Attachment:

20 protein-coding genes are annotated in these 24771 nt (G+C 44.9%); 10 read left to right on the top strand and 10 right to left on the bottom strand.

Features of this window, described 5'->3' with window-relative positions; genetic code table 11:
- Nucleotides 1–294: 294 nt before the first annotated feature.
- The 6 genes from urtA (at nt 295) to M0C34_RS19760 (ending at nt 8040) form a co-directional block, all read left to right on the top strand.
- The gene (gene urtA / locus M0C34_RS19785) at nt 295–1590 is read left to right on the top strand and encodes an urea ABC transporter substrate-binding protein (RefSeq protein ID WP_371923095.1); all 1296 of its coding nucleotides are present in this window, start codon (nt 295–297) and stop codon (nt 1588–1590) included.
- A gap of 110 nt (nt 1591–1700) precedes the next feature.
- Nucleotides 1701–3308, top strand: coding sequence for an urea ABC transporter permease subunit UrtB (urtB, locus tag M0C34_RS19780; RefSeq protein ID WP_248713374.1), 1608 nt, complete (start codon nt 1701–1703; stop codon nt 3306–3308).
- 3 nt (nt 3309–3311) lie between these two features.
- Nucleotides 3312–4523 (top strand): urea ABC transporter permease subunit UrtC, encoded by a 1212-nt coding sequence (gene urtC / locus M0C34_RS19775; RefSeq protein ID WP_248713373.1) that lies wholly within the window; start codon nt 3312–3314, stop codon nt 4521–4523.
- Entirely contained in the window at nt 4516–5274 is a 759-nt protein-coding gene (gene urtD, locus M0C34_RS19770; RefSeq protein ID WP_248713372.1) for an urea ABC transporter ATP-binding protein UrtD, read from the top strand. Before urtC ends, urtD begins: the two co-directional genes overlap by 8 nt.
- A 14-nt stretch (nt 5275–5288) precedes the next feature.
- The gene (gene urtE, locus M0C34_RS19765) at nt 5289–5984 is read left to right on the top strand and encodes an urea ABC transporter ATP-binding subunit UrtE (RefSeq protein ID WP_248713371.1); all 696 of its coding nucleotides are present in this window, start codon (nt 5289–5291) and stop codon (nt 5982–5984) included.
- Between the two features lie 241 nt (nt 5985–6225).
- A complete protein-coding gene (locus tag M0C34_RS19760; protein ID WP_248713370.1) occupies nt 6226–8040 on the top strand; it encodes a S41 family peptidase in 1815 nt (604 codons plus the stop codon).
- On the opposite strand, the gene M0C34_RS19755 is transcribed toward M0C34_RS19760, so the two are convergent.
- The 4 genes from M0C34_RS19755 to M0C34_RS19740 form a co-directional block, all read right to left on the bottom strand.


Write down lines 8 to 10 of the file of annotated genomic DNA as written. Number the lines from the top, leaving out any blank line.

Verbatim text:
- 3 nt (nt 3309–3311) lie between these two features.
- Nucleotides 3312–4523 (top strand): urea ABC transporter permease subunit UrtC, encoded by a 1212-nt coding sequence (gene urtC / locus M0C34_RS19775; RefSeq protein ID WP_248713373.1) that lies wholly within the window; start codon nt 3312–3314, stop codon nt 4521–4523.
- Entirely contained in the window at nt 4516–5274 is a 759-nt protein-coding gene (gene urtD, locus M0C34_RS19770; RefSeq protein ID WP_248713372.1) for an urea ABC transporter ATP-binding protein UrtD, read from the top strand. Before urtC ends, urtD begins: the two co-directional genes overlap by 8 nt.